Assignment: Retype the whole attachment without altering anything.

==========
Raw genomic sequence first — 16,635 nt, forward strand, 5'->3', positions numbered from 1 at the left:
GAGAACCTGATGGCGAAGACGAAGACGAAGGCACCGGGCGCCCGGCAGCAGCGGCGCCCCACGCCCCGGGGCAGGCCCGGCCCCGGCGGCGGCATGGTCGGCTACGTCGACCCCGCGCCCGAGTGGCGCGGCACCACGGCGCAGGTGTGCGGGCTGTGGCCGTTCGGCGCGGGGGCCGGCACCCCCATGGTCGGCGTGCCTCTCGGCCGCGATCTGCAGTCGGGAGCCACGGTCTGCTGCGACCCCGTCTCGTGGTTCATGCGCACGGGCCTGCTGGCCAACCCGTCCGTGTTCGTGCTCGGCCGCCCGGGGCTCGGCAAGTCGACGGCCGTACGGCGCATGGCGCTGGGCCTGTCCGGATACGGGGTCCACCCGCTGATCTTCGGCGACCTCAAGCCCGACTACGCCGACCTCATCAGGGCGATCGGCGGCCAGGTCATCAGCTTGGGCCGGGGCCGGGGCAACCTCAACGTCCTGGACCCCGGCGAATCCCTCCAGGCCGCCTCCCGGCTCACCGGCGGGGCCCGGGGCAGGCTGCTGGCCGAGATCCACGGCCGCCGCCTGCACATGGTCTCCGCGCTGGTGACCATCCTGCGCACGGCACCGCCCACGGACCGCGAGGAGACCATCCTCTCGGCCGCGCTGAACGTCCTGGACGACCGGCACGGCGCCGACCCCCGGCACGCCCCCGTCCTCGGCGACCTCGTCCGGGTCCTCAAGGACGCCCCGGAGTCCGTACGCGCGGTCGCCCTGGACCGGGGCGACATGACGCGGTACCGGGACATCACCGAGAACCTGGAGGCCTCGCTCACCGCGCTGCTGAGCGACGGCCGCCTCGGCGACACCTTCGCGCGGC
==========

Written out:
Raw genomic sequence first — 16,635 nt, forward strand, 5'->3', positions numbered from 1 at the left:
GAGAACCTGATGGCGAAGACGAAGACGAAGGCACCGGGCGCCCGGCAGCAGCGGCGCCCCACGCCCCGGGGCAGGCCCGGCCCCGGCGGCGGCATGGTCGGCTACGTCGACCCCGCGCCCGAGTGGCGCGGCACCACGGCGCAGGTGTGCGGGCTGTGGCCGTTCGGCGCGGGGGCCGGCACCCCCATGGTCGGCGTGCCTCTCGGCCGCGATCTGCAGTCGGGAGCCACGGTCTGCTGCGACCCCGTCTCGTGGTTCATGCGCACGGGCCTGCTGGCCAACCCGTCCGTGTTCGTGCTCGGCCGCCCGGGGCTCGGCAAGTCGACGGCCGTACGGCGCATGGCGCTGGGCCTGTCCGGATACGGGGTCCACCCGCTGATCTTCGGCGACCTCAAGCCCGACTACGCCGACCTCATCAGGGCGATCGGCGGCCAGGTCATCAGCTTGGGCCGGGGCCGGGGCAACCTCAACGTCCTGGACCCCGGCGAATCCCTCCAGGCCGCCTCCCGGCTCACCGGCGGGGCCCGGGGCAGGCTGCTGGCCGAGATCCACGGCCGCCGCCTGCACATGGTCTCCGCGCTGGTGACCATCCTGCGCACGGCACCGCCCACGGACCGCGAGGAGACCATCCTCTCGGCCGCGCTGAACGTCCTGGACGACCGGCACGGCGCCGACCCCCGGCACGCCCCCGTCCTCGGCGACCTCGTCCGGGTCCTCAAGGACGCCCCGGAGTCCGTACGCGCGGTCGCCCTGGACCGGGGCGACATGACGCGGTACCGGGACATCACCGAGAACCTGGAGGCCTCGCTCACCGCGCTGCTGAGCGACGGCCGCCTCGGCGACACCTTCGCGCGGC